Due to technical reasons, we have temporarily removed commenting from our articles. We hope to have this fixed soon. Thank you for your patience. If you are looking to give feedback on our new site, please send it along to feedback@globeandmail.com. If you want to write a letter to the editor, please forward to letters@globeandmail.com.

Welcome to The Globe and Mail’s comment community. This is a space where subscribers can engage with each other and Globe staff. Non-subscribers can read and sort comments but will not be able to engage with them in any way. Click here to subscribe.

If you would like to write a letter to the editor, please forward it to letters@globeandmail.com. Readers can also interact with The Globe on Facebook and Twitter .

Welcome to The Globe and Mail’s comment community. This is a space where subscribers can engage with each other and Globe staff. Non-subscribers can read and sort comments but will not be able to engage with them in any way. Click here to subscribe.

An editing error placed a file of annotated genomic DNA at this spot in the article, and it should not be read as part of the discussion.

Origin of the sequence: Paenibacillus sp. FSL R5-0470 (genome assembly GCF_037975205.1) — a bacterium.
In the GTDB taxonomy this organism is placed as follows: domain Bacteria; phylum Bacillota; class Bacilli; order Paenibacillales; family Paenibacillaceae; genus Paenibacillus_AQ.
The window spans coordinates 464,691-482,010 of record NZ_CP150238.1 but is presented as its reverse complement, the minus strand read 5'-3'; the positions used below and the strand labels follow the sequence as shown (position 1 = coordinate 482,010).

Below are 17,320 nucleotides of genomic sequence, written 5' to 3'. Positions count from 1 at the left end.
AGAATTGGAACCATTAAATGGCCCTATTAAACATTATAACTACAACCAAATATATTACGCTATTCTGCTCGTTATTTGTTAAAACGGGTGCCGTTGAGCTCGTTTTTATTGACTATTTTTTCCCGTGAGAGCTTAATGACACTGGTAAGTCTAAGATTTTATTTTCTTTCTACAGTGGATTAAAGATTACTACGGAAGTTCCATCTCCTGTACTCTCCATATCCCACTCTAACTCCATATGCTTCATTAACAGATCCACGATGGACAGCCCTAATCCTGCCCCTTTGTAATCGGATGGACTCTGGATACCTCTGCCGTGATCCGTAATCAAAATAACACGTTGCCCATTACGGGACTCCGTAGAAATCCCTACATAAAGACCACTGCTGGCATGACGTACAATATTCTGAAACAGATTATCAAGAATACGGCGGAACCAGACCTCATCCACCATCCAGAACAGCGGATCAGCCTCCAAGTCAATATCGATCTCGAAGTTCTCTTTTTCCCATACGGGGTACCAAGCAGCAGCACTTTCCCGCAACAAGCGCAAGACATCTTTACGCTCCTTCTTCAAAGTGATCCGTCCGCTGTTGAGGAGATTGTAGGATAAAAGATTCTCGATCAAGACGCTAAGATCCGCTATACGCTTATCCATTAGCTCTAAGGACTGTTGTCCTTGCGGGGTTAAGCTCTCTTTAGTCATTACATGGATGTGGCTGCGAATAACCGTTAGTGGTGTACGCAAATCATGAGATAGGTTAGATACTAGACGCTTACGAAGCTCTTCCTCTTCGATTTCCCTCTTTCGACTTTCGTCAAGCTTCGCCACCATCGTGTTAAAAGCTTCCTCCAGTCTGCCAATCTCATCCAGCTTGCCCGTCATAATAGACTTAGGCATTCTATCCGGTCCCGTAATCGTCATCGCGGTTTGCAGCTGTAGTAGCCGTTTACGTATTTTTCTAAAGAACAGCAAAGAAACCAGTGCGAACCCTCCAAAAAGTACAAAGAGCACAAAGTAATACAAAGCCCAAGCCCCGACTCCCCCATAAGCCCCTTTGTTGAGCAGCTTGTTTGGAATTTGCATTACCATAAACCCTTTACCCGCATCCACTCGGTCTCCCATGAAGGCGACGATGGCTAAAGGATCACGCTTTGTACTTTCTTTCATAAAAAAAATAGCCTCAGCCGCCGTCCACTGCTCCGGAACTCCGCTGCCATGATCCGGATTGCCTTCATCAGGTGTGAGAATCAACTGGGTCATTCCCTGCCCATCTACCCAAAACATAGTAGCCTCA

If you would like to write a letter to the editor, please forward it to letters@globeandmail.com. Readers can also interact with The Globe on Facebook and Twitter .

Welcome to The Globe and Mail’s comment community. This is a space where subscribers can engage with each other and Globe staff.

We aim to create a safe and valuable space for discussion and debate. That means:

  • Treat others as you wish to be treated
  • Criticize ideas, not people
  • Stay on topic
  • Avoid the use of toxic and offensive language
  • Flag bad behaviour

Comments that violate our community guidelines will be removed.

Read our community guidelines here

Discussion loading ...

Cannabis pro newsletter
To view this site properly, enable cookies in your browser. Read our privacy policy to learn more.
How to enable cookies